From AFBF President Zippy Duvall:
Farm Bureau and America’s livestock and poultry producers got some great news late last week. A federal appeals court agreed with us in a lawsuit filed against EPA over the agency’s release of farmers’ and ranchers’ personal information—details such as home address, GPS coordinates, telephone numbers and email addresses. About three years ago, EPA released the information about farmers and ranchers in 29 states. The release was in response to a Freedom of Information Act request by three activist groups. Farm Bureau and the National Pork Producers Council objected and sued, calling the release “an unwarranted invasion of personal privacy.”
By Zippy Duvall
President, American Farm Bureau
Country roads are an important part of the route to public office. There’s no such thing as “fly-over country” in an election year–and some lawmakers have learned this the hard way. Farmers and ranchers are fully engaged in the political process. They know their businesses and families have too much at stake to take a back seat during any election.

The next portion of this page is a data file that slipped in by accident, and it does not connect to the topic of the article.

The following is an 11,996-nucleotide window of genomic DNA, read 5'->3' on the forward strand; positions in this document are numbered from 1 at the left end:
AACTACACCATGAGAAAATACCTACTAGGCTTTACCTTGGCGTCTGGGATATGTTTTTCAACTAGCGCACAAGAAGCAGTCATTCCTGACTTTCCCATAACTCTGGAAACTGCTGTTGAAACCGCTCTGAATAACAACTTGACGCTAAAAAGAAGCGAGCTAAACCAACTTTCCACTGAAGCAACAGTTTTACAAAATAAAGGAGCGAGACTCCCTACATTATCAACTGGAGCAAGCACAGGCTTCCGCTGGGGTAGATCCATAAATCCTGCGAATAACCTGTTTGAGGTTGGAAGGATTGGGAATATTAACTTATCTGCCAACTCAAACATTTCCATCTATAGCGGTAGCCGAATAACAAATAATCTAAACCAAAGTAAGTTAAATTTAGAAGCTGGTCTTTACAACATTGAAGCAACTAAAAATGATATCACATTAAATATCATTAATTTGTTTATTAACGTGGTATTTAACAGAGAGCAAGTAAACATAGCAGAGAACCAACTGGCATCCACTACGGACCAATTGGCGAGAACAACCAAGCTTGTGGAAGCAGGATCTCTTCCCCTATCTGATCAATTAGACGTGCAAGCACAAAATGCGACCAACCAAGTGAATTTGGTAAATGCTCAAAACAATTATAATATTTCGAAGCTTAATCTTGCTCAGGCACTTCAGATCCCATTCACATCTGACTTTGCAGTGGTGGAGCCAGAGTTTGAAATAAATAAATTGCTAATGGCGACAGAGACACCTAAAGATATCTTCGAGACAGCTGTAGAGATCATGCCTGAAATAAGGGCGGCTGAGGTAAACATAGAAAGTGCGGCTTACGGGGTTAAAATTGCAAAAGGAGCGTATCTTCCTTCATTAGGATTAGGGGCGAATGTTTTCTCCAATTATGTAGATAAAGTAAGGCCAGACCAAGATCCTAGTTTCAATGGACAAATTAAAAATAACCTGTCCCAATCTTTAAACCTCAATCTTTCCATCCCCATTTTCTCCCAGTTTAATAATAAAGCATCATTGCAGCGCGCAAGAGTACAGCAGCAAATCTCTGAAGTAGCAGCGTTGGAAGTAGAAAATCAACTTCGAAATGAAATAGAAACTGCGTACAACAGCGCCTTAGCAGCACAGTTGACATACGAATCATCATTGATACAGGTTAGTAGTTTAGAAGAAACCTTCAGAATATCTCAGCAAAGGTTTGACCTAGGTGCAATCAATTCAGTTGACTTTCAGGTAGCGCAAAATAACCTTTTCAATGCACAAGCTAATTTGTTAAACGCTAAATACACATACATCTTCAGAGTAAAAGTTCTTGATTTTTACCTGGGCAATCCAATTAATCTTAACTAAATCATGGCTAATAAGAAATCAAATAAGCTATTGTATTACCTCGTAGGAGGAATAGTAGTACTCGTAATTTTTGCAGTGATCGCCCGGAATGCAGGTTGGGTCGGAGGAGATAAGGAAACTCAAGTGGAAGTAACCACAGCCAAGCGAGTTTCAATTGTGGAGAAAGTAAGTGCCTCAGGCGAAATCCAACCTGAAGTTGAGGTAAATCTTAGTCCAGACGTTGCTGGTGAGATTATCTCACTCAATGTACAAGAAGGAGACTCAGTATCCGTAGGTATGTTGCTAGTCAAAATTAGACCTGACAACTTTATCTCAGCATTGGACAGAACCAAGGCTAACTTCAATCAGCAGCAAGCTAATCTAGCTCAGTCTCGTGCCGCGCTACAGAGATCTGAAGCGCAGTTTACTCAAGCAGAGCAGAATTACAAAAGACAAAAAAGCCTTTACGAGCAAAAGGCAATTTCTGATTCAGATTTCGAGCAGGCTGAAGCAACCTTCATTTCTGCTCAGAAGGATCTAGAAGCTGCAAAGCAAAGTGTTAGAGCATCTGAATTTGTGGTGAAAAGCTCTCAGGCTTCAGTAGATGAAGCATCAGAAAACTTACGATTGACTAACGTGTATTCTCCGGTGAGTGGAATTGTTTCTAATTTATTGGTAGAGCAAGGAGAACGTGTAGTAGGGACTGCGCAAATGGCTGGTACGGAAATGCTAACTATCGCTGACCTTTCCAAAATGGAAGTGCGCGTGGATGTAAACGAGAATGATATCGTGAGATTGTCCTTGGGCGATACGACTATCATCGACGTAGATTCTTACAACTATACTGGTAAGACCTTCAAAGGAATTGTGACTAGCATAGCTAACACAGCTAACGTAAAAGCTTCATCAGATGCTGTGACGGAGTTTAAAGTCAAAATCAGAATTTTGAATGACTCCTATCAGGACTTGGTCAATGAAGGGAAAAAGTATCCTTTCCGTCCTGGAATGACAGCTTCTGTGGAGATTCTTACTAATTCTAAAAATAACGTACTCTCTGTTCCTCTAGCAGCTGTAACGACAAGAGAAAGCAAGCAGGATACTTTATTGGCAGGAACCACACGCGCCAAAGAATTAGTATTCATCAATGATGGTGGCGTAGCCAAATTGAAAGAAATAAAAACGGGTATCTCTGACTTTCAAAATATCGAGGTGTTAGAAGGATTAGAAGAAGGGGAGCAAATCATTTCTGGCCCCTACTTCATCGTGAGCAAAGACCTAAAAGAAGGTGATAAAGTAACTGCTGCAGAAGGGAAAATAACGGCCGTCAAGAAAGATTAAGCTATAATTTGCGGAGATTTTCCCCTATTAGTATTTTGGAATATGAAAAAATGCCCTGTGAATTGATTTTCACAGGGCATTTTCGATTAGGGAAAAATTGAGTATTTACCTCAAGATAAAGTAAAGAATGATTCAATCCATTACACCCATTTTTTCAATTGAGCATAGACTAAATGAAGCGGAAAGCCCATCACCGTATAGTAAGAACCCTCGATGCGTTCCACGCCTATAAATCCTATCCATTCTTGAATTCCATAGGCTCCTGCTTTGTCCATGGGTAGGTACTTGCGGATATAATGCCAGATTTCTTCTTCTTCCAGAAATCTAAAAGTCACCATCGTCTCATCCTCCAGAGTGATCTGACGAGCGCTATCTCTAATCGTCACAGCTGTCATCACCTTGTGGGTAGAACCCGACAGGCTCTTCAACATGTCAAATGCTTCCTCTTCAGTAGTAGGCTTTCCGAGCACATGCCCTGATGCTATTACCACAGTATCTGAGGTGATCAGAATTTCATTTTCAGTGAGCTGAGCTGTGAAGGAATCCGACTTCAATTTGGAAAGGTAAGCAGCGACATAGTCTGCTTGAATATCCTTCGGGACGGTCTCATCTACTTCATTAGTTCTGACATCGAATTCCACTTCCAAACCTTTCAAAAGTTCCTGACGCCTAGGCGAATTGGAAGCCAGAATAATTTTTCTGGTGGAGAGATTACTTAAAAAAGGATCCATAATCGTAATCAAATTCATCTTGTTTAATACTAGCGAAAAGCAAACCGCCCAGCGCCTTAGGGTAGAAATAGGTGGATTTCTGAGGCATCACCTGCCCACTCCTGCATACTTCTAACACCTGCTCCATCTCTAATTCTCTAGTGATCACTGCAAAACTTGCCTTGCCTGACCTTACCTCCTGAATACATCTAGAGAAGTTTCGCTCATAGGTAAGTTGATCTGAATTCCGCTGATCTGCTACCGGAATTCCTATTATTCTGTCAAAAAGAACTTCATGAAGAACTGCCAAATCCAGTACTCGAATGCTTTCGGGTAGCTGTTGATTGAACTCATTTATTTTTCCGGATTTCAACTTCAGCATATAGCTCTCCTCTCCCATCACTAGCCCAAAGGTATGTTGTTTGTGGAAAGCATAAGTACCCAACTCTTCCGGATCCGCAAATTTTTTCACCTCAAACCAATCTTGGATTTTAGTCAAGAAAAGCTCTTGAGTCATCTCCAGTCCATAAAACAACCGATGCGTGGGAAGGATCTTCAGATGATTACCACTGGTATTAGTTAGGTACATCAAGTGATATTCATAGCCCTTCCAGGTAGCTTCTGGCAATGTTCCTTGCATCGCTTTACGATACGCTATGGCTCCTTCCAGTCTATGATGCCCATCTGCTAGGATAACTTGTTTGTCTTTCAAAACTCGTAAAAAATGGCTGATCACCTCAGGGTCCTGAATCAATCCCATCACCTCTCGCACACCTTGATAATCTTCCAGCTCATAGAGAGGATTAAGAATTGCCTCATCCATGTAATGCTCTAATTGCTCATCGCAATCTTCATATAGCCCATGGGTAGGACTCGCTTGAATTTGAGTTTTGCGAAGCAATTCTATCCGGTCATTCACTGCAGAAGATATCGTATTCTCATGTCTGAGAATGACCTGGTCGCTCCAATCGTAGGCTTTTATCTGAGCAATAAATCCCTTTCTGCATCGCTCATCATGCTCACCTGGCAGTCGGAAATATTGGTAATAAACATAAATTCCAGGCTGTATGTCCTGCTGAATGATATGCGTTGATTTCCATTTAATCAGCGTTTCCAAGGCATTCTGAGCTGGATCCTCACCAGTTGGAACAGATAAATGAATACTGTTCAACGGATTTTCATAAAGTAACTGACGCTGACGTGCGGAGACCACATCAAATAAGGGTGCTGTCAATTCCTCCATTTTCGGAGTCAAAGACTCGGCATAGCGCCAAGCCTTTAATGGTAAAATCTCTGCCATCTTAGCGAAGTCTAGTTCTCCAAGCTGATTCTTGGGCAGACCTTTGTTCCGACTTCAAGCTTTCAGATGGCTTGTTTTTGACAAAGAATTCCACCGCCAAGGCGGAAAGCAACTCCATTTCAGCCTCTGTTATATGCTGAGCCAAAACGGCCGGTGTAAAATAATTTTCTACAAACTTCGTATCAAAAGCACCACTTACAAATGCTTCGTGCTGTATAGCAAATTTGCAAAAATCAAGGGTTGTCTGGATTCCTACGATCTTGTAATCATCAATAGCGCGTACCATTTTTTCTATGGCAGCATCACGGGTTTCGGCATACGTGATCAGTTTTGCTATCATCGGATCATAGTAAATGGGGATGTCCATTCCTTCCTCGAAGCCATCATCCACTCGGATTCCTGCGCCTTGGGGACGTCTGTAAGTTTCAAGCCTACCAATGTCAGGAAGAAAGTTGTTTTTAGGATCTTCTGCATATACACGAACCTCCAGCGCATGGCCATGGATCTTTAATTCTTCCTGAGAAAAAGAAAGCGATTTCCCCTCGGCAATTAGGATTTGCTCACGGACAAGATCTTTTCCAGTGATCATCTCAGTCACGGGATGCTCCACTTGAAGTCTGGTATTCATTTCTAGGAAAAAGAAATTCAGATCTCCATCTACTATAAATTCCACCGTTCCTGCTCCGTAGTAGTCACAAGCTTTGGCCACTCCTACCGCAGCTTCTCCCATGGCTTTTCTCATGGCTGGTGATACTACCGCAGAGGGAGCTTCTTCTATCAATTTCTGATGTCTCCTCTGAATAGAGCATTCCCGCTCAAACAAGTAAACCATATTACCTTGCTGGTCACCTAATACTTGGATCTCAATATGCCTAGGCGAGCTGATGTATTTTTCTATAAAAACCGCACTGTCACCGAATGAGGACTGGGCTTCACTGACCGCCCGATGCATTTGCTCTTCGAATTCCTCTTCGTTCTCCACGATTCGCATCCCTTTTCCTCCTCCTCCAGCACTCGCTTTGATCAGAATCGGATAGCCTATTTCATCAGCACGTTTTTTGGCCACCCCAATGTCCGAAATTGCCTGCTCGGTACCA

While rural areas have gotten smaller over recent decades, lawmakers can’t ignore that America’s farmland and the people who live there are at the heart of what built this country, and what nourishes it still today. Our nation is run by people who show up and make their voices heard. Our friends in Kansas recently reminded us of this in the primary race for their first district. Many of the district’s farmers and ranchers felt that Congressman Huelskamp had forgotten his neighbors and the people who sent him to Washington, especially when it came to his lack of support for the farm bill that provides a safety net for farmers when prices plummet and ensures we can continue to feed ourselves. The Kansas Farm Bureau took a firm stance by calling out Huelskamp and endorsing his primary opponent Roger Marshall, to ensure agriculture in the first district would once again have a voice on Capitol Hill. Voters then stood up on primary day and called for a different approach to politics. Maintaining a healthy agriculture and strong food security requires a willingness to reach across party lines to find solutions that work. Huelskamp’s rural constituents are sending him home after his term ends this year. That’s what happens when a lawmaker becomes more beholden to groups in Washington than their own constituents.